“On the north slope of the Hill of Keillor, in the parish of Newtyle, there is a rough stone composed of gneiss, somewhat convex in front but rugged behind. It is placed on a tumulus formed of earth and stones, and several cists containing bones were found in it; while, in the adjoining field, ancient sepulchral remains have also been found. The stone was broken across about a foot from the ground, but the parts have been again united and the stone replaced on its original site. On the stone there is the figure of an animal, below which are the spectacle and other symbols, all incised.”
The stone presently stands on a modern plinth to protect it from the elements and such things. It was erroneously described in the Royal Commission’s 1999 survey of Pictish monuments as being just “1.4m in height”, whereas it is in fact some 6½ feet tall, or around 1.98m.
The view from here, east, north and west is superb. The high rolling hills of Angus stretch into the north and eastern skies; whilst more westerly are the grand olde mountain ridges into deepest Perthshire. And looking northwestwards from our old standing stone, one shapely mountain in particular is notable, standing out upon the ridge of distant hills: a great pyramid which I initially thought may have been Ben Vorlich. But thanks to the help of several local people, have found that it is in fact Schiehallion – the great Mountains of the Fairy Folk, about 50 miles away! Some folk think that it may have had relevance in the animistic formula with this monument—and I’ll hazard that it did too…
…to be continued…
Allen, J. Romilly, Early Christian Monuments of Scotland, 1903.
Coutts, Herbert, Ancient Monuments of Tayside, Dundee Museum 1970.
Guthrie, James C., The Vale of Strathmore – Its Scenes and Legends, William Peterson: Edinburgh 1875.
Jervise, Andrew, Epitaphs and Inscriptions from Burial Grounds and Old Buildings in the North-East of Scotland – volume 1, Edmonston & Douglas: Edinburgh 1875.
Mack, Alastair L., Field guide to the Pictish symbol stones, Pinkfoot Press 1997.
MacPherson, J.G., Strathmore: Past and Present, S. Cowan: Perth 1885.
Marshall, William, Historic Scenes of Forfarshire, William Oliphant: Edinburgh 1875.
Royal Commission on the Ancient & Historical Monuments of Scotland, South-East Perth: An Archaeological Landscape, HMSO: Edinburgh 1994.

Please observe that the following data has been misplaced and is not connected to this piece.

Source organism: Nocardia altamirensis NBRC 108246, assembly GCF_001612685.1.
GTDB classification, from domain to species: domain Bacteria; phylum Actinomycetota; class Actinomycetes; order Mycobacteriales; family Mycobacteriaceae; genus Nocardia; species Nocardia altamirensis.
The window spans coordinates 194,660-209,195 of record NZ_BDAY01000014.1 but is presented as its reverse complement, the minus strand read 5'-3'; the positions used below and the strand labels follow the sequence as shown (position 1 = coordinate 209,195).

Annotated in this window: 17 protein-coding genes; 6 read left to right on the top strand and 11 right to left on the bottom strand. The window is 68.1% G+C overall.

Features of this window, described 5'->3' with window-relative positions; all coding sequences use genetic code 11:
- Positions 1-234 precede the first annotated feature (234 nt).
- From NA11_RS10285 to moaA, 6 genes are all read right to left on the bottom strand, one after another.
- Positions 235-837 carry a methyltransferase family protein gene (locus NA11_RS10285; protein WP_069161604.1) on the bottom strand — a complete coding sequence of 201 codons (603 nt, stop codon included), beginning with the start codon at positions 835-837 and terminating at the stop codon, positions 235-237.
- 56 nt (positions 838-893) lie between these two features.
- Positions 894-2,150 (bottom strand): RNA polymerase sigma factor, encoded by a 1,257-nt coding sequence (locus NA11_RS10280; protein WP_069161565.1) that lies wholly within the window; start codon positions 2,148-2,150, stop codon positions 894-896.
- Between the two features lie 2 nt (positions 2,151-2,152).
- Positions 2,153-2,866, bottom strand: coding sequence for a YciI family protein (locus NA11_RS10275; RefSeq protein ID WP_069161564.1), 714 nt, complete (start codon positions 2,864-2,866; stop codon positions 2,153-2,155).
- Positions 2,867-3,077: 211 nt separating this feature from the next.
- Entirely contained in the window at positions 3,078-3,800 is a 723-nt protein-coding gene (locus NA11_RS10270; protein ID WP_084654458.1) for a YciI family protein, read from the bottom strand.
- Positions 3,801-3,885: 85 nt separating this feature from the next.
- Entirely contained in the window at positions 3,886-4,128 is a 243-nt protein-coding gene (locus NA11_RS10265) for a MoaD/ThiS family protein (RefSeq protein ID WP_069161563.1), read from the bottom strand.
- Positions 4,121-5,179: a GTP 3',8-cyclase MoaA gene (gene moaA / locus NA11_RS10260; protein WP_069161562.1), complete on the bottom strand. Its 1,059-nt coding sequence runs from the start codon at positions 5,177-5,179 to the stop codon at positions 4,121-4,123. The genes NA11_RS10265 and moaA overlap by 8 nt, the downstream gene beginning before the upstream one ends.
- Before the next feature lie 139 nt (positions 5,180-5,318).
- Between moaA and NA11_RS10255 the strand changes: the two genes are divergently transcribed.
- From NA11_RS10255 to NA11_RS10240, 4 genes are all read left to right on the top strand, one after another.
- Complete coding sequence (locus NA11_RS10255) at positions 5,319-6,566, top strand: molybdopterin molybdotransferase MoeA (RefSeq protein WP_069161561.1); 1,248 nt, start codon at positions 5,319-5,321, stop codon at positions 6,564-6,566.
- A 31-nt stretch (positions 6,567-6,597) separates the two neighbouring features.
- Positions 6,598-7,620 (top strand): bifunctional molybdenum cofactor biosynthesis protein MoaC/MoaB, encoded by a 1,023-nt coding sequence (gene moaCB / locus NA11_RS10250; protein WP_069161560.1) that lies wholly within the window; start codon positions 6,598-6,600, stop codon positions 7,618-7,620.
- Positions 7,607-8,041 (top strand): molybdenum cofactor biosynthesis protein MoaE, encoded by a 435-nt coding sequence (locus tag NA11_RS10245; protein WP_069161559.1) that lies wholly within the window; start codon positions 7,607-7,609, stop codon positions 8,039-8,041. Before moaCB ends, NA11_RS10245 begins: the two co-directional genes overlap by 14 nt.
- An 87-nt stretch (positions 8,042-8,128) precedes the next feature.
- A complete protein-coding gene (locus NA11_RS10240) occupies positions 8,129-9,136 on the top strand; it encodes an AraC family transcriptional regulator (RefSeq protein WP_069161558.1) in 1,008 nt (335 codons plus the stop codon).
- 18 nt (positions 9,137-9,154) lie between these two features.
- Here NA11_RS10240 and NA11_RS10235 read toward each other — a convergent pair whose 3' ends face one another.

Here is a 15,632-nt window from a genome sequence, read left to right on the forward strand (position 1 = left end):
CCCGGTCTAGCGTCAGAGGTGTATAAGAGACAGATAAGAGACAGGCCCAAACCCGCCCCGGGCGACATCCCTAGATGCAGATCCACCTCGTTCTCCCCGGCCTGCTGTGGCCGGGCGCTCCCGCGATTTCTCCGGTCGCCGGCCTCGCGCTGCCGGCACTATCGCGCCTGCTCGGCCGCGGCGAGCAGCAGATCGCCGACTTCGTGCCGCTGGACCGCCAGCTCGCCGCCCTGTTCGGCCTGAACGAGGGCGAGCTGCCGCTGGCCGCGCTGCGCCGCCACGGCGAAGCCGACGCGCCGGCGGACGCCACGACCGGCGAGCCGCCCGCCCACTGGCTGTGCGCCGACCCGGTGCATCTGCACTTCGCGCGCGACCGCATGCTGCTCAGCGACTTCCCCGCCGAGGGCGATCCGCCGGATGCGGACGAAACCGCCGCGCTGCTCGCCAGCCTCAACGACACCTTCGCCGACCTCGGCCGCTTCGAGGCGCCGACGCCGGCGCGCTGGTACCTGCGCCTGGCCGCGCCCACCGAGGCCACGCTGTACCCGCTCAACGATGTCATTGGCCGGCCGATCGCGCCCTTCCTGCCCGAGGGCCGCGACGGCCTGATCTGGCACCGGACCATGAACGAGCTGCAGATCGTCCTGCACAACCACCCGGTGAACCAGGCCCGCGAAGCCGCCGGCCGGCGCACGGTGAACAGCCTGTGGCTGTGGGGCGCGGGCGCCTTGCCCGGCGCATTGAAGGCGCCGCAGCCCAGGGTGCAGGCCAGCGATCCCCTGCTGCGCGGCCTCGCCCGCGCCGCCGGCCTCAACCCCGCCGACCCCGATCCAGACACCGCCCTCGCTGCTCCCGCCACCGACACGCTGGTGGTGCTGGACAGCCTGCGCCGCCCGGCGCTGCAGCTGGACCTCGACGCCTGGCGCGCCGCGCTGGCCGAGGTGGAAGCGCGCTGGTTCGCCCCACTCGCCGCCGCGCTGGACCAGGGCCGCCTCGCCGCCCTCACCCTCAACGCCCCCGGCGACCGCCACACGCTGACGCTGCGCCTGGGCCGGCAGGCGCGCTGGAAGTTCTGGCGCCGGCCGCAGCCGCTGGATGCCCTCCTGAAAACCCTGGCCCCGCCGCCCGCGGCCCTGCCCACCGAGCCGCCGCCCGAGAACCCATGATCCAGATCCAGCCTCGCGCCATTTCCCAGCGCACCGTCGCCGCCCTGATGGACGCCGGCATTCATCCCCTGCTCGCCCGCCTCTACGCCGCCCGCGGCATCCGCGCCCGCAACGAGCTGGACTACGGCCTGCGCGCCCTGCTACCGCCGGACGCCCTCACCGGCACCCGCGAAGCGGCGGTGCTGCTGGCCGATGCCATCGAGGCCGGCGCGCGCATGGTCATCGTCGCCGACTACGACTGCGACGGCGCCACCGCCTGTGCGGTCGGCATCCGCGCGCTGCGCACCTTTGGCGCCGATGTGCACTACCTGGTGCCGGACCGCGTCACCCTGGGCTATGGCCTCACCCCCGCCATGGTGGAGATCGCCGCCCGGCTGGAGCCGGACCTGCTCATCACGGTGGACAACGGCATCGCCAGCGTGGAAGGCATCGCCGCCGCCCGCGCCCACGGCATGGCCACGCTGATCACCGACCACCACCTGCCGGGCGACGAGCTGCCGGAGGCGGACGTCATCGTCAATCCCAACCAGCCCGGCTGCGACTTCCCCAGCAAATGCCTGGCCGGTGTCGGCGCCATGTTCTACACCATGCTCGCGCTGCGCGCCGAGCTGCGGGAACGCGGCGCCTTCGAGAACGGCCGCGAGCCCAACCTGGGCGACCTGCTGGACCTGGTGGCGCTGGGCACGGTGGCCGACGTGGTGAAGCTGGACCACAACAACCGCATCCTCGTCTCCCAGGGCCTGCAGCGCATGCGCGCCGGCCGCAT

Royal Commission on the Ancient & Historical Monuments of Scotland, Pictish Symbol Stones: A Gazetteer, Edinburgh 1999.
Follow the same directions to reach the Allt Leathan enclosure and hut circles. Walk along the eastern side of the hill on which the enclosure mainly sits, and as it slopes down the hill, you’ll note an odd-shaped stone leaning at an angle less than halfway down.
Archaeology & History
A truly curious and fascinating site, not previously recorded, but found by Paul Hornby on August 7, 2012, during a venture to explore the nearby settlement and hut circles around Meall Dubh. On the eastern slope over the edge of the Allt Leathan enclosure, with its hut circles and possible cairns, we see this upright worn stone, leaning at an angle, which would stand nearly 5 feet high if pushed properly upright. It is found in association with two other smaller stones, all of which stand and lean in the same direction.
Around the base of the main stone is a scatter of small rocks, as if suggesting that a cairn was once next to the standing stone, perhaps inferring that the stone marked a tomb. There is also a very distinct line of walling running along the axis of the upright stones, meaning that we cannot discount the possibility that the monoliths here were connected with a walled enclosure in some capacity. And considering the excess of other prehistoric remains close by, this may be more likely than not!
Although found within the parish of Fortingall many miles to the south, this site is much closer to Kinloch Rannoch, just a few miles northwest. From Kinloch Rannoch, take the south road, heading east for about 5 miles, till you go past the small Lochan an Daim on the left (north) of the road. As the moorland opens up ahead of you, about a half-mile further on, watch for the dirt-track running up onto the hills on your left. Cross the road from here, over the stream and bogs, onto the small hill ahead of you. You’re getting very close!
Archaeology & History
The Canmore entry for this site tells of just a large single hut circle being here, 13.5m by 12m across, but this is in fact part of a much larger enclosure system with extensive walls rising to heights of up to 3 feet in places and covering a very wide area indeed across the sloping grass-covered ridge above the streams on either side. The walling is typically Iron Age in structure and there are remains of other internal features that we gave only cursory attention to (other sites were calling out for us!).
What seem to be a cluster of several very overgrown cairns, roughly 20 feet across and 3 feet high, are evident on the south side of the enclosure walling. These need examining in greater detail. Also, on the eastern slope below the edge of the main walled enclosure, Paul Hornby found what seems to be a prehistoric standing stone, leaning to one side, which if completely upright would be about 5 feet tall. There are also the remains of at least two other large walled enclosures further onto the hillside, just before you start walking up the slopes to Schiehallion. They appear to be similar in nature and structure to this one at Allt Leathen, but I can find no account of them in any records.